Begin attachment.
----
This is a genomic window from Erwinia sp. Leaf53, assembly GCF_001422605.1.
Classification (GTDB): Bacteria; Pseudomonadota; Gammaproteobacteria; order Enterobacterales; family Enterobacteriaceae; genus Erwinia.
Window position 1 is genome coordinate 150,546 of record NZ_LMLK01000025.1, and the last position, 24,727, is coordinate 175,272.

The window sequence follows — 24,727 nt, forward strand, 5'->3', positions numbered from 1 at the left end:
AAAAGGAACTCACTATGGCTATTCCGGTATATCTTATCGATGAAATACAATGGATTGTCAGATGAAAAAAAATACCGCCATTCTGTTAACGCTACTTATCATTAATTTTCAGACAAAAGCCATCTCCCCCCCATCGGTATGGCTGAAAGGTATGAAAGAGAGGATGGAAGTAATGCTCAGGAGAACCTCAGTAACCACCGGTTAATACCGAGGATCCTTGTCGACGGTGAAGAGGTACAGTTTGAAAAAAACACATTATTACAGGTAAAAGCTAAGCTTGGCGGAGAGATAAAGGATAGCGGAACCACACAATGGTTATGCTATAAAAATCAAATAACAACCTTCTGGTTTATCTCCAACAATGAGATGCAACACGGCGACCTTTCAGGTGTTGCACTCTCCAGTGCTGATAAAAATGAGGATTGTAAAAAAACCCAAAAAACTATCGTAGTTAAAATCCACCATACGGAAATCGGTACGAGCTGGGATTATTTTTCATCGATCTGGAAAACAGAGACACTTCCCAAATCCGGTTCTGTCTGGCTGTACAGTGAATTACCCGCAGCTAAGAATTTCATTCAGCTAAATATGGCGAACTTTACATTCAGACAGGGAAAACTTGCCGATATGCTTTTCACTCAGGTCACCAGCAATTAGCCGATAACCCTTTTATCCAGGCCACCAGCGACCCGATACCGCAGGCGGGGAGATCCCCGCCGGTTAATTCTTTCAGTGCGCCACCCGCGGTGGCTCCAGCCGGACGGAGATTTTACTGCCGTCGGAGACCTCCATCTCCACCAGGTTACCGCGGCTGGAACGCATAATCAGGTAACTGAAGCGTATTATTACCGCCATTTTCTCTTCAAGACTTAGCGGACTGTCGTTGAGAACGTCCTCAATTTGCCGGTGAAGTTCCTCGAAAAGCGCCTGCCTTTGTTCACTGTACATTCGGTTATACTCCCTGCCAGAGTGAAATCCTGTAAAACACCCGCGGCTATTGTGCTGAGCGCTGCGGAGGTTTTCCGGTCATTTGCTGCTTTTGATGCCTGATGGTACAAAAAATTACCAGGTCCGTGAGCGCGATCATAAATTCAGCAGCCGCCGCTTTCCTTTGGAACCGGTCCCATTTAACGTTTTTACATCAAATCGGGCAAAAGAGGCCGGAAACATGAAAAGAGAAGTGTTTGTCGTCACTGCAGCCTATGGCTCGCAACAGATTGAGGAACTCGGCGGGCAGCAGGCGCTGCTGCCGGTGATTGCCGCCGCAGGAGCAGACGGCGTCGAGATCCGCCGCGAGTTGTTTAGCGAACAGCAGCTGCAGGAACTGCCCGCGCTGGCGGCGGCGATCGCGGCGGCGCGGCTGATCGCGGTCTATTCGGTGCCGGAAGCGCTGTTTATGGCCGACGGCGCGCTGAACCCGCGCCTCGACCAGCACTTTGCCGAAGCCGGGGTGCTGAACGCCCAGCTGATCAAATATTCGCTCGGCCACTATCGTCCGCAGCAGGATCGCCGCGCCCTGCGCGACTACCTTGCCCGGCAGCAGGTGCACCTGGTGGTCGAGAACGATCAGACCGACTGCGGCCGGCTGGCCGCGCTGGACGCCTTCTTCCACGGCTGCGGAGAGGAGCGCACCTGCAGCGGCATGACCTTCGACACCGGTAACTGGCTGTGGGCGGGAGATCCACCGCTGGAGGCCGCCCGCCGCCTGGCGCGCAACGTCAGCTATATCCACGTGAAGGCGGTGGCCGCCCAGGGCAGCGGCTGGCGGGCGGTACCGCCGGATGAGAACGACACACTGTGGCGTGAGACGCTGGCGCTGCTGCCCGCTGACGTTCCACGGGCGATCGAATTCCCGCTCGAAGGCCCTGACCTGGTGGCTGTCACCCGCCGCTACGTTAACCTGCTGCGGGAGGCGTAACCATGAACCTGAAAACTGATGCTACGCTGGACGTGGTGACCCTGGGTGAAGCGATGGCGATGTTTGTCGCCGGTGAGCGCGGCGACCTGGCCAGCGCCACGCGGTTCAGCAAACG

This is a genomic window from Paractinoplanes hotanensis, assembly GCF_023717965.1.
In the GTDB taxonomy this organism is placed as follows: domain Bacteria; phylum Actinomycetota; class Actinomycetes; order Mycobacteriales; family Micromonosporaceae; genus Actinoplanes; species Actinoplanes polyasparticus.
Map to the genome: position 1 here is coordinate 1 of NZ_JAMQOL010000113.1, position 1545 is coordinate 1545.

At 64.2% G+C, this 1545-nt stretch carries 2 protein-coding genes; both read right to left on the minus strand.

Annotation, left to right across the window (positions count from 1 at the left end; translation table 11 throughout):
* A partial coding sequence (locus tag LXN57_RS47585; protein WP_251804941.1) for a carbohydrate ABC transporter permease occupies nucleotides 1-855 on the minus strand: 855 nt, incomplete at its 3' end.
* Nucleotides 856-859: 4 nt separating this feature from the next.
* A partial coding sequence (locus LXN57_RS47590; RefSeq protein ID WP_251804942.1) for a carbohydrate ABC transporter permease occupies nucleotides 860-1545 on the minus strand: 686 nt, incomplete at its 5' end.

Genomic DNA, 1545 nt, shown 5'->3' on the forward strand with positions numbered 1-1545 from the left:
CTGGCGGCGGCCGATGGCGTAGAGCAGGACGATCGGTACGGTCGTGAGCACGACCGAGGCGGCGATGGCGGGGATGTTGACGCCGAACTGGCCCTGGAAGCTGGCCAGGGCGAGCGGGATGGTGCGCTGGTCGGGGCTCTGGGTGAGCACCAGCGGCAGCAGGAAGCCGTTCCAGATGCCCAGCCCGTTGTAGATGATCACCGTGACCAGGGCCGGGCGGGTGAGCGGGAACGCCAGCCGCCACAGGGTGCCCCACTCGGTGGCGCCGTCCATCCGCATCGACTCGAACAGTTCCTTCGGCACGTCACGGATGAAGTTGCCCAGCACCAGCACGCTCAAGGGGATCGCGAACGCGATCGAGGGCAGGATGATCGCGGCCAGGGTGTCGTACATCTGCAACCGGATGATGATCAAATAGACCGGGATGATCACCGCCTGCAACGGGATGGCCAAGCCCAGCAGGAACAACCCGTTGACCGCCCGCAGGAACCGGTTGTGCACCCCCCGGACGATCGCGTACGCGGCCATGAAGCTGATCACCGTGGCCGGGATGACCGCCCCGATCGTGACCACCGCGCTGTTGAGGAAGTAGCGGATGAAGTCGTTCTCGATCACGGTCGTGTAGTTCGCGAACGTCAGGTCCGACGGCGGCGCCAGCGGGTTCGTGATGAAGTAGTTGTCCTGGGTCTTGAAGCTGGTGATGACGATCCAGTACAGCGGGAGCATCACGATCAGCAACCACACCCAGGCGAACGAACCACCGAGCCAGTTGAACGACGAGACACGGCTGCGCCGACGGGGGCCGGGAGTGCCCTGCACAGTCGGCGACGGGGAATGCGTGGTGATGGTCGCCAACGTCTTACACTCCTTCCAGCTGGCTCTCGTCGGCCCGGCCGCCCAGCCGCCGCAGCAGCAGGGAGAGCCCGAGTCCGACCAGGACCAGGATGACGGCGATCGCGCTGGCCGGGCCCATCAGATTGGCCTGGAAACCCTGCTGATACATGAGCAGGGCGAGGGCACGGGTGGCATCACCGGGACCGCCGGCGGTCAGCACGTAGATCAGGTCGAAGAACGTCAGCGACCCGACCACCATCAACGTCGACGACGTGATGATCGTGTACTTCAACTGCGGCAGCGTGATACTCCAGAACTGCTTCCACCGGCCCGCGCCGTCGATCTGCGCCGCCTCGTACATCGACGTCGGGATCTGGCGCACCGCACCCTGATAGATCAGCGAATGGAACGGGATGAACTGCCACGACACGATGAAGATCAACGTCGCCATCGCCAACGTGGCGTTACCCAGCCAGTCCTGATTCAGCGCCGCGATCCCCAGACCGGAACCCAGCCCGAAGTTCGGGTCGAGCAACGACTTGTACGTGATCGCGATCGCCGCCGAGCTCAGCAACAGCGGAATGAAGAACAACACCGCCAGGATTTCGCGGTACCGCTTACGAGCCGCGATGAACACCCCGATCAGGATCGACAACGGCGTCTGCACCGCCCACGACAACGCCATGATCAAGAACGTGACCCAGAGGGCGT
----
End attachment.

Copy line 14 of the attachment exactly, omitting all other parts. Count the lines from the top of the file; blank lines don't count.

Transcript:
Genomic DNA, 1545 nt, shown 5'->3' on the forward strand with positions numbered 1-1545 from the left: